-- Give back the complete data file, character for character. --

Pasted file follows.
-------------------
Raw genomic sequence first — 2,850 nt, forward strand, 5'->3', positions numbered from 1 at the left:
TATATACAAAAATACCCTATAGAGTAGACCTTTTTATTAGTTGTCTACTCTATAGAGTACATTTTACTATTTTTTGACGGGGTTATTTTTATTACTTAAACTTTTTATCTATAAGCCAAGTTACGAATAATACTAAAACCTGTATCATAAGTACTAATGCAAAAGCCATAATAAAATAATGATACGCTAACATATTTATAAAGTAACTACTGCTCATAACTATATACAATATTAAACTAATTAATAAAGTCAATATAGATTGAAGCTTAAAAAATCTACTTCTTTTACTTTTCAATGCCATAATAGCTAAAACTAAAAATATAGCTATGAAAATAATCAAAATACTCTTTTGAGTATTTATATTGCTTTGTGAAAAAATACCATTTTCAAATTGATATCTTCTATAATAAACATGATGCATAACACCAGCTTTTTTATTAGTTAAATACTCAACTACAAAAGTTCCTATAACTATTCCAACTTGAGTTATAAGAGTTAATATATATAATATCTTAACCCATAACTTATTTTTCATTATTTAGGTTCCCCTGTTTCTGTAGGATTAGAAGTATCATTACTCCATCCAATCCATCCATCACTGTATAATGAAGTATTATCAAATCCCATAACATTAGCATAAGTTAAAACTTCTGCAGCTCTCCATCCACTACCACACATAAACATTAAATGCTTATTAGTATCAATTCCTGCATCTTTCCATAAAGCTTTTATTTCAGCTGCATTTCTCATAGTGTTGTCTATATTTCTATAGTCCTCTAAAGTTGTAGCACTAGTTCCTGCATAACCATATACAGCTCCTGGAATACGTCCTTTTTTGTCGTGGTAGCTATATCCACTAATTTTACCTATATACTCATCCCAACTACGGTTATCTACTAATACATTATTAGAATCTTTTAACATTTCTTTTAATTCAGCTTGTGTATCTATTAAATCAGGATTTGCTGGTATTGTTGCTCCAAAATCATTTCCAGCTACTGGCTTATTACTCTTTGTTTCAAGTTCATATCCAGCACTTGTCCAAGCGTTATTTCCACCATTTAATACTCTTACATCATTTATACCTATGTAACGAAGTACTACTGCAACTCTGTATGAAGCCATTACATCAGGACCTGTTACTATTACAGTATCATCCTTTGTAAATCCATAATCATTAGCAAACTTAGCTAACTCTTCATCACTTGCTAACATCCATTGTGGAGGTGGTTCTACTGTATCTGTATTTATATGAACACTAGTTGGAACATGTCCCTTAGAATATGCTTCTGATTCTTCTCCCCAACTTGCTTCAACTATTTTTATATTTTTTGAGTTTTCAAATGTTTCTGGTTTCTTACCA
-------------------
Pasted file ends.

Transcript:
Raw genomic sequence first — 2,850 nt, forward strand, 5'->3', positions numbered from 1 at the left:
TATATACAAAAATACCCTATAGAGTAGACCTTTTTATTAGTTGTCTACTCTATAGAGTACATTTTACTATTTTTTGACGGGGTTATTTTTATTACTTAAACTTTTTATCTATAAGCCAAGTTACGAATAATACTAAAACCTGTATCATAAGTACTAATGCAAAAGCCATAATAAAATAATGATACGCTAACATATTTATAAAGTAACTACTGCTCATAACTATATACAATATTAAACTAATTAATAAAGTCAATATAGATTGAAGCTTAAAAAATCTACTTCTTTTACTTTTCAATGCCATAATAGCTAAAACTAAAAATATAGCTATGAAAATAATCAAAATACTCTTTTGAGTATTTATATTGCTTTGTGAAAAAATACCATTTTCAAATTGATATCTTCTATAATAAACATGATGCATAACACCAGCTTTTTTATTAGTTAAATACTCAACTACAAAAGTTCCTATAACTATTCCAACTTGAGTTATAAGAGTTAATATATATAATATCTTAACCCATAACTTATTTTTCATTATTTAGGTTCCCCTGTTTCTGTAGGATTAGAAGTATCATTACTCCATCCAATCCATCCATCACTGTATAATGAAGTATTATCAAATCCCATAACATTAGCATAAGTTAAAACTTCTGCAGCTCTCCATCCACTACCACACATAAACATTAAATGCTTATTAGTATCAATTCCTGCATCTTTCCATAAAGCTTTTATTTCAGCTGCATTTCTCATAGTGTTGTCTATATTTCTATAGTCCTCTAAAGTTGTAGCACTAGTTCCTGCATAACCATATACAGCTCCTGGAATACGTCCTTTTTTGTCGTGGTAGCTATATCCACTAATTTTACCTATATACTCATCCCAACTACGGTTATCTACTAATACATTATTAGAATCTTTTAACATTTCTTTTAATTCAGCTTGTGTATCTATTAAATCAGGATTTGCTGGTATTGTTGCTCCAAAATCATTTCCAGCTACTGGCTTATTACTCTTTGTTTCAAGTTCATATCCAGCACTTGTCCAAGCGTTATTTCCACCATTTAATACTCTTACATCATTTATACCTATGTAACGAAGTACTACTGCAACTCTGTATGAAGCCATTACATCAGGACCTGTTACTATTACAGTATCATCCTTTGTAAATCCATAATCATTAGCAAACTTAGCTAACTCTTCATCACTTGCTAACATCCATTGTGGAGGTGGTTCTACTGTATCTGTATTTATATGAACACTAGTTGGAACATGTCCCTTAGAATATGCTTCTGATTCTTCTCCCCAACTTGCTTCAACTATTTTTATATTTTTTGAGTTTTCAAATGTTTCTGGTTTCTTACCA